- Guardians – Court-appointed guardians have a fiduciary duty to care for and protect the assets and interests of a minor or incapacitated adult (their ward).
- Power of Attorney – Someone designated with power of attorney has a fiduciary duty to the person who granted them the power of attorney.
What Happens If Fiduciary Duty is Breached?
When a fiduciary fails to fulfill their obligations and breaches their fiduciary duty, they can be held legally responsible for the consequences by the injured beneficiary. Examples of breaches of fiduciary duty include:
- Mismanagement – Poor investment decisions or oversight
- Lack of disclosure – Failure to disclose a conflict of interest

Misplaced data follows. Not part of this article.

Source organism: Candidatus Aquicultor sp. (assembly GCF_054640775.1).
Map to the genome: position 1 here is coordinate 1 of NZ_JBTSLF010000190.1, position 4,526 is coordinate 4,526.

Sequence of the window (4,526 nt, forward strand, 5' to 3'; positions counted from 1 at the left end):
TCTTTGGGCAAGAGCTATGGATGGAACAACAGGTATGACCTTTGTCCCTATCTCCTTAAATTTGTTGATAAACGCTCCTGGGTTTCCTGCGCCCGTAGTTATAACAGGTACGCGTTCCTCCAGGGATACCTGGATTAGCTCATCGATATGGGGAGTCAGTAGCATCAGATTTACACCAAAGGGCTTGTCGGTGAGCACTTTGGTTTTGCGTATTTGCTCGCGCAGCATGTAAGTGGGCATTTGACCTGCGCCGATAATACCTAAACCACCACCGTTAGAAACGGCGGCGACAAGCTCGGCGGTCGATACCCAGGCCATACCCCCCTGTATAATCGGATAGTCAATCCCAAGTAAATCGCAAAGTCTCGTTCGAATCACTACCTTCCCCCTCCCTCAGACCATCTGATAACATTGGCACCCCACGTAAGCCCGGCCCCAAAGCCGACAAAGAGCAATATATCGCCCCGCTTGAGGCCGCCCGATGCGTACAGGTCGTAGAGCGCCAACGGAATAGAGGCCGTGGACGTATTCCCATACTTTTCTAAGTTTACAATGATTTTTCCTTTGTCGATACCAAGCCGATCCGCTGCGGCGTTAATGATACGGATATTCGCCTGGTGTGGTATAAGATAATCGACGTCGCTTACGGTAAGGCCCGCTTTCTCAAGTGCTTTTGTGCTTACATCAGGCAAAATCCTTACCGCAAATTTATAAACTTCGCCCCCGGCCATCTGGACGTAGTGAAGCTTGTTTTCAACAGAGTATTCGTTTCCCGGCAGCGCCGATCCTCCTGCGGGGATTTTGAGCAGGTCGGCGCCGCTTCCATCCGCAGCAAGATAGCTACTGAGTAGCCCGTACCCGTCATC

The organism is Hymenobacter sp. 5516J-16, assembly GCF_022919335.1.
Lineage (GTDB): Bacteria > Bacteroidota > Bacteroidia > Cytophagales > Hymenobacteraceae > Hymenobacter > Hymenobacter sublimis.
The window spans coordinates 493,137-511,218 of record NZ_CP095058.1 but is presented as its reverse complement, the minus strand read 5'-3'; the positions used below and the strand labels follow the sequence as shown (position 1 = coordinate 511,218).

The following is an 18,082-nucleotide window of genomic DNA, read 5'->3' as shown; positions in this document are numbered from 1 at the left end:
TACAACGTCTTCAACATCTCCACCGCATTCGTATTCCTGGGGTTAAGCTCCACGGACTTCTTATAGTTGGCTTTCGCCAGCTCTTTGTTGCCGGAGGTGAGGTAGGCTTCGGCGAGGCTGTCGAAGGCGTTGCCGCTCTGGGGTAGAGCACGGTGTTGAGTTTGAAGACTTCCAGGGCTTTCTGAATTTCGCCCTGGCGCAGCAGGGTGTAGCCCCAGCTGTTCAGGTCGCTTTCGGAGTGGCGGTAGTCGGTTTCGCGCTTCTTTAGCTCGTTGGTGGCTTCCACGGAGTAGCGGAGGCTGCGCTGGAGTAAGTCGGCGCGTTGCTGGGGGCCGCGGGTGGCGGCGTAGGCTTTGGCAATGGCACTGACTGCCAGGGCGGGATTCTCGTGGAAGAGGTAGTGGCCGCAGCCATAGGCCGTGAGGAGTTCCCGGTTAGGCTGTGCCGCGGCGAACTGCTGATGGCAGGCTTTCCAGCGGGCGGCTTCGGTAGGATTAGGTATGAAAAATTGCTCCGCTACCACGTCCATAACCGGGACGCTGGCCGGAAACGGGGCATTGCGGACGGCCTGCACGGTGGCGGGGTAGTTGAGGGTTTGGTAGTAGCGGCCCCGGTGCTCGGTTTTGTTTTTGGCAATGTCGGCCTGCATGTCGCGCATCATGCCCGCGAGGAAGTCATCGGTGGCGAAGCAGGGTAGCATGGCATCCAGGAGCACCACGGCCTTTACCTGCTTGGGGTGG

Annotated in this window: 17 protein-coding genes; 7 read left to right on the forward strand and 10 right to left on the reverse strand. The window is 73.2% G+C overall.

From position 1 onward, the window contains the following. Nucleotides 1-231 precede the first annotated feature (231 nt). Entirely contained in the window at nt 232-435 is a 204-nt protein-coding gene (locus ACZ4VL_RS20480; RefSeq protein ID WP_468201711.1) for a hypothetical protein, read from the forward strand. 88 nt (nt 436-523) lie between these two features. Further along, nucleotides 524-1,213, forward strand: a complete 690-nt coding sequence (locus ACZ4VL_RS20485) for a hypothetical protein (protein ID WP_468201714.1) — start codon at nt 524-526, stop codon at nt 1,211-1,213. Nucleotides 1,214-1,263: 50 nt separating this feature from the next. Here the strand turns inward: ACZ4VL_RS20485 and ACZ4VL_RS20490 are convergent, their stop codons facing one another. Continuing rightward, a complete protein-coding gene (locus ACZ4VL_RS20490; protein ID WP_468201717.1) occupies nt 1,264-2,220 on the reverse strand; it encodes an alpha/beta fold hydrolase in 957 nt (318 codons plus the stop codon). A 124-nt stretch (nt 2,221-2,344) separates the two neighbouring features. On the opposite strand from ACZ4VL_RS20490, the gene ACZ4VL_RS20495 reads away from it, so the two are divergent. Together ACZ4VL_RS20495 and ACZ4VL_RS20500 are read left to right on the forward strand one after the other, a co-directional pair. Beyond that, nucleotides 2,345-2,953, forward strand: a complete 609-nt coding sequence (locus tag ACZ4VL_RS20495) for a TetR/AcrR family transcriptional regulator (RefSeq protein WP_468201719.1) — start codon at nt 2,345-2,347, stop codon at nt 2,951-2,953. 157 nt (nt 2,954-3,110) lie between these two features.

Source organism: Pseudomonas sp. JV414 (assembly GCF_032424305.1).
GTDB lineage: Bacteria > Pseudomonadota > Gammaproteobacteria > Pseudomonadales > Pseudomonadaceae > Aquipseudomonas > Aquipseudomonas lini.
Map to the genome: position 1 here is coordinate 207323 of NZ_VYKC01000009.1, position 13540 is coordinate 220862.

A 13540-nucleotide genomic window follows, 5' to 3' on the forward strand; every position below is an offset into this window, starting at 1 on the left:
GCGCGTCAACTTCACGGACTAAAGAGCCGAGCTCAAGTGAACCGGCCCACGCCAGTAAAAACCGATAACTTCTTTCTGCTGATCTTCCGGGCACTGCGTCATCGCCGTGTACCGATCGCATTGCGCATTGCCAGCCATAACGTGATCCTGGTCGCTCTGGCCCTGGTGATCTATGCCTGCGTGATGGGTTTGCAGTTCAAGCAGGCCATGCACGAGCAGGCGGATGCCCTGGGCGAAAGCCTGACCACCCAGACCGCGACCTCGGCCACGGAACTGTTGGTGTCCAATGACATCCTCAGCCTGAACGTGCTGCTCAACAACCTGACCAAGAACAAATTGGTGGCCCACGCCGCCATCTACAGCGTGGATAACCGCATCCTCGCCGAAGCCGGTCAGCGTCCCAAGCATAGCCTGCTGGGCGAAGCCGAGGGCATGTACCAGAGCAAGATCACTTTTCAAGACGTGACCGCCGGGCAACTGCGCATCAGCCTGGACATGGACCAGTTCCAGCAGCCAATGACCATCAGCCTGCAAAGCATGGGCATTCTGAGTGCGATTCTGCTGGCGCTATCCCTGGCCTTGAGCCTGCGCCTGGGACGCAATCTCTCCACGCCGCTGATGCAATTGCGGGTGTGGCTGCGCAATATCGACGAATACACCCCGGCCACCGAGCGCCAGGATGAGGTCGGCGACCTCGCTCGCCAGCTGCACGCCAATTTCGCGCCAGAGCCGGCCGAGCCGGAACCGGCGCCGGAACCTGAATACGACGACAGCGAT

- Negligence – Failing to act with reasonable care
- Misappropriation – Using funds inappropriately for personal gain
- Co-mingling funds – Mixing fiduciary funds with personal funds
Depending on the details of the specific breach, the fiduciary may face civil litigation, criminal penalties, or regulatory action:
- The injured beneficiary can sue the fiduciary to recover damages. For example, if an investment advisor’s poor recommendations caused losses, the client could sue for those losses.
- In egregious cases, the fiduciary may face criminal fraud charges for willfully misusing funds or deceiving beneficiaries.
- Licensing boards and government regulators may sanction or revoke the licenses of fiduciaries who breach their duties. For example, the SEC often penalizes brokers and advisors for fiduciary breaches.
Avoiding Breaches as a Fiduciary
Serving as a fiduciary comes with substantial obligations. Here are some proactive steps fiduciaries can take to avoid breaches:
- Understand duties: Have clear knowledge of the specific fiduciary duties you owe. Seek guidance from legal counsel if unsure. Ignorance is not a defense.